and lemonade and coffee. At the end of each `Mevlid` I would cry when the Hodja would pronounce our names, saying `This mevlid is going out to Mr. Niyazi Uludag from his daughter Sevgul and Ilkay and his wife Turkan…`
So I learnt as a child what death and remembrance means, what it means to sit and think about your loss, how it had been when he was there, how it became so different when he was no longer there, my beloved father…
April 3rd was a day of mourning and remembrance in the collective memory of our family… I would always wish we never had those days in our lives because they were very sad days…
So when I saw that there would be a dancing event on the 21st of December 2013, I panicked… 21st of December? I knew that the organization arranging this event was a well-meaning organisation, a Greek Cypriot foundation doing this in the northern part of the island. Immediately I tried to contact them… I managed to contact one of the organizers. I would tell him about how 21st of December was considered a day of mourning and remembrance in the collective memory of the Turkish Cypriot community. 21st of December 1963 was the day when the inter-communal fighting had begun and many Turkish Cypriots, as well as Greek Cypriots were killed or disappeared on that day and the following days… It would be a very sad day for many Turkish Cypriots whose loved ones went `missing` or were killed on that day… I remembered my mother and me, how on the 3rd of April, we would be in the mood of mourning and remembering… I told the organizer that this day – 21st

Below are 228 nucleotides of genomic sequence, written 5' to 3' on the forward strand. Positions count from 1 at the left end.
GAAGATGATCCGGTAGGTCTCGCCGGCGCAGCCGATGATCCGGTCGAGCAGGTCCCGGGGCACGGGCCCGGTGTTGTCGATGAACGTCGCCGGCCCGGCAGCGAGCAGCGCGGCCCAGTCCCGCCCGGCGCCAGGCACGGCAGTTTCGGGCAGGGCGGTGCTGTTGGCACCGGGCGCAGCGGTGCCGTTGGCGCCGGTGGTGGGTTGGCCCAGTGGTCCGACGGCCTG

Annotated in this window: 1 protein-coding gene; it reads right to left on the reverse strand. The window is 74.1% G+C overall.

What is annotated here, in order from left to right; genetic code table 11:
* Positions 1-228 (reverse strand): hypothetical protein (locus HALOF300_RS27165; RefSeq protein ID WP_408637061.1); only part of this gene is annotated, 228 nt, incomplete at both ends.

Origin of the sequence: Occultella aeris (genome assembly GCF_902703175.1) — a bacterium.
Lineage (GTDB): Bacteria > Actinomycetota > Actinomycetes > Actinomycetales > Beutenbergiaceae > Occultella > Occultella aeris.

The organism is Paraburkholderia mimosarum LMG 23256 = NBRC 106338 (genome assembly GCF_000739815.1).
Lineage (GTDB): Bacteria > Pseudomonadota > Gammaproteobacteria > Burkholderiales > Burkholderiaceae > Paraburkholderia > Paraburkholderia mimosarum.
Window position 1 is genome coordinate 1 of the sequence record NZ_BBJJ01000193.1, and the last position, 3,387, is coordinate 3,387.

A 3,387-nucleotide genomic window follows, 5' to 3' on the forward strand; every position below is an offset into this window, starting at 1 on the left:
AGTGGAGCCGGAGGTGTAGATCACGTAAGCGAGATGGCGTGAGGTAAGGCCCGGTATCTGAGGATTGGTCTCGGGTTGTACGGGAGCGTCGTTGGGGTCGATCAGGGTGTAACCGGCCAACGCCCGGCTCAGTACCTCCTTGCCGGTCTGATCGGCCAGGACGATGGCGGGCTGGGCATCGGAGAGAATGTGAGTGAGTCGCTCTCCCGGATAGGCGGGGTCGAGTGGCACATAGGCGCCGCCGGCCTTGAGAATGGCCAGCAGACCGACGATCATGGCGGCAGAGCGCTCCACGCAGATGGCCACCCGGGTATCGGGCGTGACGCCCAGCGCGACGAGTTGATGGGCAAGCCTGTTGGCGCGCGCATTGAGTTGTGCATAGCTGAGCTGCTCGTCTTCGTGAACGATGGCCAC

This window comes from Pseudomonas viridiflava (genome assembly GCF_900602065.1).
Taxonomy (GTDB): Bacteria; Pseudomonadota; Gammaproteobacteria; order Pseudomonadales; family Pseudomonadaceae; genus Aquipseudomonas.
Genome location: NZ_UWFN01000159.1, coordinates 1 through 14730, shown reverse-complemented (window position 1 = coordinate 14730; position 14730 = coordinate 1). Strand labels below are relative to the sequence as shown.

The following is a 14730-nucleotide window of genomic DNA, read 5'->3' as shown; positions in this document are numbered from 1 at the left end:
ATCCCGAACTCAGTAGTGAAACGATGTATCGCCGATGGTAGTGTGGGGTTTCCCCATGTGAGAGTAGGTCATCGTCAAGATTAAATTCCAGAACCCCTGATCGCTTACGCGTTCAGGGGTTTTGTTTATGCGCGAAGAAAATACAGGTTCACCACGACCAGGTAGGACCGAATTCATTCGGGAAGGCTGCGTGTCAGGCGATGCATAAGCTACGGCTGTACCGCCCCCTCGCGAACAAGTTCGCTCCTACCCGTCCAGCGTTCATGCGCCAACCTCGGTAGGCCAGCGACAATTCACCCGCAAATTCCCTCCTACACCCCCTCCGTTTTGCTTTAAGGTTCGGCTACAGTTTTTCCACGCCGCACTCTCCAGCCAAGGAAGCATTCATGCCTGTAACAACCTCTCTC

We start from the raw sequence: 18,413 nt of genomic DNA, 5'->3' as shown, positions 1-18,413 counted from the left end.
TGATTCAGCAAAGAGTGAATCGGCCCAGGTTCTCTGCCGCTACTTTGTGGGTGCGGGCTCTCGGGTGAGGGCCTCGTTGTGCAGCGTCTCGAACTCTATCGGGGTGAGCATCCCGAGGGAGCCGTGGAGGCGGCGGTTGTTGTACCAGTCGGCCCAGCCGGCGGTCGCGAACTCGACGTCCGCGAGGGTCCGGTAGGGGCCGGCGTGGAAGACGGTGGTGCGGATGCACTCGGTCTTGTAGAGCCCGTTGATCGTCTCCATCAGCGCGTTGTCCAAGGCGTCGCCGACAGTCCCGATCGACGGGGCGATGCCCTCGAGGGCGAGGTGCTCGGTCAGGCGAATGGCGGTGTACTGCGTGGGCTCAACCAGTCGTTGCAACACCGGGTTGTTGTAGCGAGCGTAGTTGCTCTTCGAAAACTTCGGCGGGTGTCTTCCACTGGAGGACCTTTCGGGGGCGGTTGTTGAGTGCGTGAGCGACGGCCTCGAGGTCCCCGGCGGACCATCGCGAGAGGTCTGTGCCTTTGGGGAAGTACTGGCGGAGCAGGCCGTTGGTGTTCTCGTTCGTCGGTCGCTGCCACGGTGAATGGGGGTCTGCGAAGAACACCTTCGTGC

of December - was not a day to come out and dance together in the streets since it was a very sensitive date particularly for many Turkish Cypriots. Many Turkish Cypriots are still `missing` from that date…
The foundation had organized a bi-communal youth dancing event in the Buyuk Han in Nicosia, in the northern part, as well as in the southern part of our capital. The person I contacted panicked. Although they had some Turkish Cypriots in their group, no one noticed that date, no one had warned them that this was a very sensitive date, definitely not a date for `dancing in the streets`… He tried to call all others concerned with the organization of the event… I suggested to him to postpone it but it was one day before the event and after they held a meeting, they decided that they could not cancel it.